loss or damage as owner of the unit. Norkis concedes that there was no "actual" delivery of the vehicle,
but insists that there was constructive delivery of the unit upon the issuance of the sales invoice, upon
the registration of the unit in Nepales name, and upon the issuance of the official receipt.
Who should bear the risk of loss?
Affirming the decision of the Court of Appeals, the Supreme Court reiterated that Article 1496 of the
Civil Code which provides that "in the absence of an express assumption of risk by the buyer, the things
sold remain at seller's risk until the ownership thereof is transferred to the buyer," is applicable in the
case at bar for there was neither an actual nor constructive delivery of the thing sold.
The Court of Appeals correctly ruled that the purpose of the execution of the sales invoice dated
September 20, 1979 and the registration of the vehicle in the name of Alberto Nepales with the Land
Registration Commission was not to transfer the ownership and dominion over the motorcycle to him,
but only to comply with the requirements of the DBP for processing private respondent's motorcycle
loan. The circumstances in the case itself more than amply rebut the disputable presumption of
delivery upon which Norkis anchors its defense to Nepales' action.

DALLION vs. CA [February 28, 1990]

Sabesaje sued to recover ownership of a parcel of land, based on a private document of absolute sale,
allegedly executed by Dalion. However Dalion denied the fact of sale, contending that the document
sued upon is fictitious, his signature thereon, a forgery, and that subject land is conjugal property,
which he and his wife acquired.
Whether or not there has been a contract of sale between the parties
Under Art. 1498, NCC, when the sale is made through a public instrument, the execution thereof is
equivalent to the delivery of the thing. Delivery may either be actual (real) or constructive. Thus
delivery of a parcel of land may be done by placing the vendee in control and possession of the land
(real) or by embodying the sale in a public instrument (constructive).
Dallions claim that the sale is invalid because it was not made in a public document is of no merit.
This argument is misplaced. The provision of Art. 1358 on the necessity of a public document is only for
convenience, not for validity or enforceability. It is not a requirement for the validity of a contract of
sale of a parcel of land that this be embodied in a public instrument. Sale is perfected upon meeting of
the minds of both parties.
A contract of sale is a consensual contract, which means that the sale is perfected by mere consent. No
particular form is required for its validity. Upon perfection of the contract, the parties may
reciprocally demand performance (Art. 1475, NCC), i.e., the vendee may compel transfer of ownership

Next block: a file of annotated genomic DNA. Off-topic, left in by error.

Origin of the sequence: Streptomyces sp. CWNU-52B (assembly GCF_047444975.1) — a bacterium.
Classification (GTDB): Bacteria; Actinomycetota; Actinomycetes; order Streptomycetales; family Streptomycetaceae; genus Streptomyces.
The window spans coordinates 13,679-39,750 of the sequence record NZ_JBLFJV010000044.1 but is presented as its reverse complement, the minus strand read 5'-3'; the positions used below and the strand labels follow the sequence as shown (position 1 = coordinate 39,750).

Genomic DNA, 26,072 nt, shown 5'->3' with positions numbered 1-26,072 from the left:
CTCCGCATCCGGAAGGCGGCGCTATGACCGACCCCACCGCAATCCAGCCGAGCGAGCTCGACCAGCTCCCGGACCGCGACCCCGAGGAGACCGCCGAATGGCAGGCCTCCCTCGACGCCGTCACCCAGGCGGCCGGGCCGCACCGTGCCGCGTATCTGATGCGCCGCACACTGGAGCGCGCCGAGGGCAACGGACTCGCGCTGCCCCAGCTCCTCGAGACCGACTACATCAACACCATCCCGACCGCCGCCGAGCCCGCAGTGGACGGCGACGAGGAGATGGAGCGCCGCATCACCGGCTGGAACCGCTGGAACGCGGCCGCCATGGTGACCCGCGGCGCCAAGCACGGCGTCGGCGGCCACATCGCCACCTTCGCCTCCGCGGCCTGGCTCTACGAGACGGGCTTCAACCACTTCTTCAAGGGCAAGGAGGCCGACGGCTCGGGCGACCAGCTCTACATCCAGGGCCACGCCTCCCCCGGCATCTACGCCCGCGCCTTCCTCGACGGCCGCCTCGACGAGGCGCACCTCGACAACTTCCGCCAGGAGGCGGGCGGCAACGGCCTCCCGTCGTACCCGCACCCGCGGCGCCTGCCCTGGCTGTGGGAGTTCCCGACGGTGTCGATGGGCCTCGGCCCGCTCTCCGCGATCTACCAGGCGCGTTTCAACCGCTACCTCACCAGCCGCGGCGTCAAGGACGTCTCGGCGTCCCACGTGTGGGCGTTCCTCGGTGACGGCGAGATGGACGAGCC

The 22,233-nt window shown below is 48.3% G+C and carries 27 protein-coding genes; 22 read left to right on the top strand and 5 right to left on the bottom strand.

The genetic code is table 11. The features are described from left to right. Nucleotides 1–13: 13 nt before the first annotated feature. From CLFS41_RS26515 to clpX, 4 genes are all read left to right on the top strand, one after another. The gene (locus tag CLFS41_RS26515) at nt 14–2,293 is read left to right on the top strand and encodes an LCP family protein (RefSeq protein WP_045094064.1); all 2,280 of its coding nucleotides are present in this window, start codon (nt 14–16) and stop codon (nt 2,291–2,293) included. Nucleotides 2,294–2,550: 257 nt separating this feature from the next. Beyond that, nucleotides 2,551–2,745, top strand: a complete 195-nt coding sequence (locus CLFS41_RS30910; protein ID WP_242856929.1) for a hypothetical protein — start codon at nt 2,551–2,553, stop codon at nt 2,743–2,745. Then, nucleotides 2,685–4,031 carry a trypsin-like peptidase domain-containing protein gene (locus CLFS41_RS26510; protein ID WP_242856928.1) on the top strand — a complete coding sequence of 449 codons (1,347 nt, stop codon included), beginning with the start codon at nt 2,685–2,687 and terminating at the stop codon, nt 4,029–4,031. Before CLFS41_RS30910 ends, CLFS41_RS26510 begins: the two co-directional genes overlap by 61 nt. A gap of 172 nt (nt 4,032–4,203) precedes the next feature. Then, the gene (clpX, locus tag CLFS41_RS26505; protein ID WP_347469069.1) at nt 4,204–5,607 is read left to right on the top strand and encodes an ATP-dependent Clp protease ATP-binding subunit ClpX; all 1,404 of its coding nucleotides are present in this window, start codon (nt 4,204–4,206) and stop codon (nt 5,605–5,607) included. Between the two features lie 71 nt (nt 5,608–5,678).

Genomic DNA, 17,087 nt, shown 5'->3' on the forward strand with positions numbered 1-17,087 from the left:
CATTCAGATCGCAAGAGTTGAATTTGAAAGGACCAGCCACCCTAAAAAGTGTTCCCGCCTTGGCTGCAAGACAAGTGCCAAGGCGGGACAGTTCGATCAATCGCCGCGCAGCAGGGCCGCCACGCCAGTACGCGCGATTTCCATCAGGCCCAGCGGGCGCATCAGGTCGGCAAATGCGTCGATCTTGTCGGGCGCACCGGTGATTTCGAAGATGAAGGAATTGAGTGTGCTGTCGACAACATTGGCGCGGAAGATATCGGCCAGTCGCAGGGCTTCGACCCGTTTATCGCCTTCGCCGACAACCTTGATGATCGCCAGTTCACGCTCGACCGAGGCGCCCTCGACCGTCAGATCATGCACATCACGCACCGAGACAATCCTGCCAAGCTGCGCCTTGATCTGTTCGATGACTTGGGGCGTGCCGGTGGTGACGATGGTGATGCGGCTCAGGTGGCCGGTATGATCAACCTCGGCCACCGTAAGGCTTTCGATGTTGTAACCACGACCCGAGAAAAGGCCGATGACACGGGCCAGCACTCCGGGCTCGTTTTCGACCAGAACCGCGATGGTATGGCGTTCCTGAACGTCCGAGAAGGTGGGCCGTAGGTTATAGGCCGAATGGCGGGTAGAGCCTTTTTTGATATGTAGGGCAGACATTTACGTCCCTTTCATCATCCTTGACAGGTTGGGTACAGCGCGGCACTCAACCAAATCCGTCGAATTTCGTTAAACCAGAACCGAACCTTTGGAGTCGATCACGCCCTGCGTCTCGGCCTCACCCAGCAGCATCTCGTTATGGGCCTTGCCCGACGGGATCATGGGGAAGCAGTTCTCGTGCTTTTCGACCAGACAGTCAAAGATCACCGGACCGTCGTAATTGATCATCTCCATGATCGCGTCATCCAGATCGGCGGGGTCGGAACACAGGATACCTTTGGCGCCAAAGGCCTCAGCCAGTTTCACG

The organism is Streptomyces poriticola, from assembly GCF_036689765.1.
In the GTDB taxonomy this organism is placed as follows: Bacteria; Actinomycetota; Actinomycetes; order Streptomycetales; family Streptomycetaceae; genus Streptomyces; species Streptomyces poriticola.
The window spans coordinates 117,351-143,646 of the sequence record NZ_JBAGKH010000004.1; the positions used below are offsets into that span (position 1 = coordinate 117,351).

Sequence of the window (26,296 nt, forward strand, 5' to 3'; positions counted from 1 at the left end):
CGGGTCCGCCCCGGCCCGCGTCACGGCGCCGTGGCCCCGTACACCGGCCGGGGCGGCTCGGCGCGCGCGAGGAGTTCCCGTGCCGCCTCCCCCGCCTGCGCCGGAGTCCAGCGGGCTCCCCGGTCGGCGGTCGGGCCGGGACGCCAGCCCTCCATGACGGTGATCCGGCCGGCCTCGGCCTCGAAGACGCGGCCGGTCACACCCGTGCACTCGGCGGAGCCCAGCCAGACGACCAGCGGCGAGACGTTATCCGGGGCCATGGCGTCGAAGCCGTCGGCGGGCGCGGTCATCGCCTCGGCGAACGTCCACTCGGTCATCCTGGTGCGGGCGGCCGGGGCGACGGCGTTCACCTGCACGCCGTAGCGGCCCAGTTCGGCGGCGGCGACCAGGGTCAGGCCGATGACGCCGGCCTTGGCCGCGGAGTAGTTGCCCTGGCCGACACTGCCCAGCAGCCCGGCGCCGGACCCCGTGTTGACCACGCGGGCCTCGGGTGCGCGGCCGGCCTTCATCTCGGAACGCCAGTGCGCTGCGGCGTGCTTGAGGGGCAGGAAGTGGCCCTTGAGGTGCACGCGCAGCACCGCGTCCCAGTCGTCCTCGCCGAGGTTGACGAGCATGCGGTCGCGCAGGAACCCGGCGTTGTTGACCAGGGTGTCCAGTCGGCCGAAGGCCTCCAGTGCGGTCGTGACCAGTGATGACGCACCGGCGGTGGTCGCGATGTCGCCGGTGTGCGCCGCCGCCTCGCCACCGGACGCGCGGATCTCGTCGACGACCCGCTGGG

of the object of the sale, and the vendor may require the vendee to pay the thing sold (Art. 1458,
NCC).A sale of a real property may be in a private instrument but that contract is valid and binding
between the parties upon its perfection. And a party may compel the other party to execute a public
instrument embodying their contract affecting real rights once the contract appearing in a private
instrument had been perfected (See Art. 1357).

Consolidated Rural Bank vs. CA and Heirs of dela Cruz [G.R. No. 132161]
The Madrid brothers were the registered owners lot which was subdivided into several lots. Rizal
Madrid sold part of his share to Gamiao and Dayag by virtue of a Deed of Sale, to which his brothers
offered no objection as evidenced by their Joint Affidavit .The deed of sale was not registered with the
ORD of Isabela. However, Gamiao and Dayag declared the property in their names on a Tax Declaration.
Gamiao and Dayag sold the subject southern half of lot to Teodoro dela Cruz, and the northern half to
Hernandez. Thereupon, Teodoro dela Cruz and Hernandez took possession of and cultivated the
portions of the property respectively sold to them (Later Restituto Hernandez donated the northern
half to his daughter. The children of Teodoro dela Cruz continued possession of the southern half after
their fathers death.)
In a Deed of Sale the Madrid brothers conveyed all their rights and interests over to Marquez which the
former confirmed. The deed of sale was registered with the ORD of Isabela.
Subsequently, Marquez subdivided lot A-7 into eight (8) lots. On the same date, Marquez and his
spouse, Mercedita Mariana, mortgaged 4 lots to the Consolidated Rural Bank, Inc. of Cagayan Valley
(hereafter, CRB) to secure a loan. These deeds of real estate mortgage were registered with the ORD.
As Marquez defaulted in the payment of his loan, CRB caused the foreclosure of the mortgages in its
favor and the lots were sold to it as the highest bidder.
The Heirs-now respondents filed a case for reconveyance and damages for the southern portion of Lot
No. 7036-A (hereafter, the subject property) against Marquez and CRB.